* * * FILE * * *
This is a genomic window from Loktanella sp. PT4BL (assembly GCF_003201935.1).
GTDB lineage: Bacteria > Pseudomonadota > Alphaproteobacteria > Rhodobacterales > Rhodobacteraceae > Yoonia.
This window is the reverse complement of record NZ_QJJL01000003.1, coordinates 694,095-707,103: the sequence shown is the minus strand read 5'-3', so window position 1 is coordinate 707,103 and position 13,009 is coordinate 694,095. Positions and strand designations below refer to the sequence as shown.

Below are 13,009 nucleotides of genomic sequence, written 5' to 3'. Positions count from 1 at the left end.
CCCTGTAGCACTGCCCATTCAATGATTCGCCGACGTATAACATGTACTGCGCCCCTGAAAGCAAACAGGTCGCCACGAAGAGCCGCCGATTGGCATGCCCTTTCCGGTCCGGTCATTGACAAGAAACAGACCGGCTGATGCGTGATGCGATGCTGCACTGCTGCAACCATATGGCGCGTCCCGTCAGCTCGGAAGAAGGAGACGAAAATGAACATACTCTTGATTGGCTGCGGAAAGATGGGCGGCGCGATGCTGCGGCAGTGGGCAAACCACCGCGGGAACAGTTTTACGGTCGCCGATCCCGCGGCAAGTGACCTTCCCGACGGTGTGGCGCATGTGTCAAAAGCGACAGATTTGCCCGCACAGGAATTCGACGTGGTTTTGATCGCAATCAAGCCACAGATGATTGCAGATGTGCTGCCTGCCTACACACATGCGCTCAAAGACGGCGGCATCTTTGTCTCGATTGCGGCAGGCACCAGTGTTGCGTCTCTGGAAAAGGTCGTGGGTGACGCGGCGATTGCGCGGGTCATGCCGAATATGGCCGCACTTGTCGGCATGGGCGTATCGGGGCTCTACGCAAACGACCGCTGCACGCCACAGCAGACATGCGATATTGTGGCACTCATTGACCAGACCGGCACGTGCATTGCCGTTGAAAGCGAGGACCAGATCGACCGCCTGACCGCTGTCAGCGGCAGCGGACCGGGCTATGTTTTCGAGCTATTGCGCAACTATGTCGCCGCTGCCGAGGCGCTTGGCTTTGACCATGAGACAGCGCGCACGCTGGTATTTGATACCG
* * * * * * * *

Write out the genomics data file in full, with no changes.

This is a genomic window from Loktanella sp. PT4BL (assembly GCF_003201935.1).
GTDB lineage: Bacteria > Pseudomonadota > Alphaproteobacteria > Rhodobacterales > Rhodobacteraceae > Yoonia.
This window is the reverse complement of record NZ_QJJL01000003.1, coordinates 694,095-707,103: the sequence shown is the minus strand read 5'-3', so window position 1 is coordinate 707,103 and position 13,009 is coordinate 694,095. Positions and strand designations below refer to the sequence as shown.

Below are 13,009 nucleotides of genomic sequence, written 5' to 3'. Positions count from 1 at the left end.
CCCTGTAGCACTGCCCATTCAATGATTCGCCGACGTATAACATGTACTGCGCCCCTGAAAGCAAACAGGTCGCCACGAAGAGCCGCCGATTGGCATGCCCTTTCCGGTCCGGTCATTGACAAGAAACAGACCGGCTGATGCGTGATGCGATGCTGCACTGCTGCAACCATATGGCGCGTCCCGTCAGCTCGGAAGAAGGAGACGAAAATGAACATACTCTTGATTGGCTGCGGAAAGATGGGCGGCGCGATGCTGCGGCAGTGGGCAAACCACCGCGGGAACAGTTTTACGGTCGCCGATCCCGCGGCAAGTGACCTTCCCGACGGTGTGGCGCATGTGTCAAAAGCGACAGATTTGCCCGCACAGGAATTCGACGTGGTTTTGATCGCAATCAAGCCACAGATGATTGCAGATGTGCTGCCTGCCTACACACATGCGCTCAAAGACGGCGGCATCTTTGTCTCGATTGCGGCAGGCACCAGTGTTGCGTCTCTGGAAAAGGTCGTGGGTGACGCGGCGATTGCGCGGGTCATGCCGAATATGGCCGCACTTGTCGGCATGGGCGTATCGGGGCTCTACGCAAACGACCGCTGCACGCCACAGCAGACATGCGATATTGTGGCACTCATTGACCAGACCGGCACGTGCATTGCCGTTGAAAGCGAGGACCAGATCGACCGCCTGACCGCTGTCAGCGGCAGCGGACCGGGCTATGTTTTCGAGCTATTGCGCAACTATGTCGCCGCTGCCGAGGCGCTTGGCTTTGACCATGAGACAGCGCGCACGCTGGTATTTGATACCG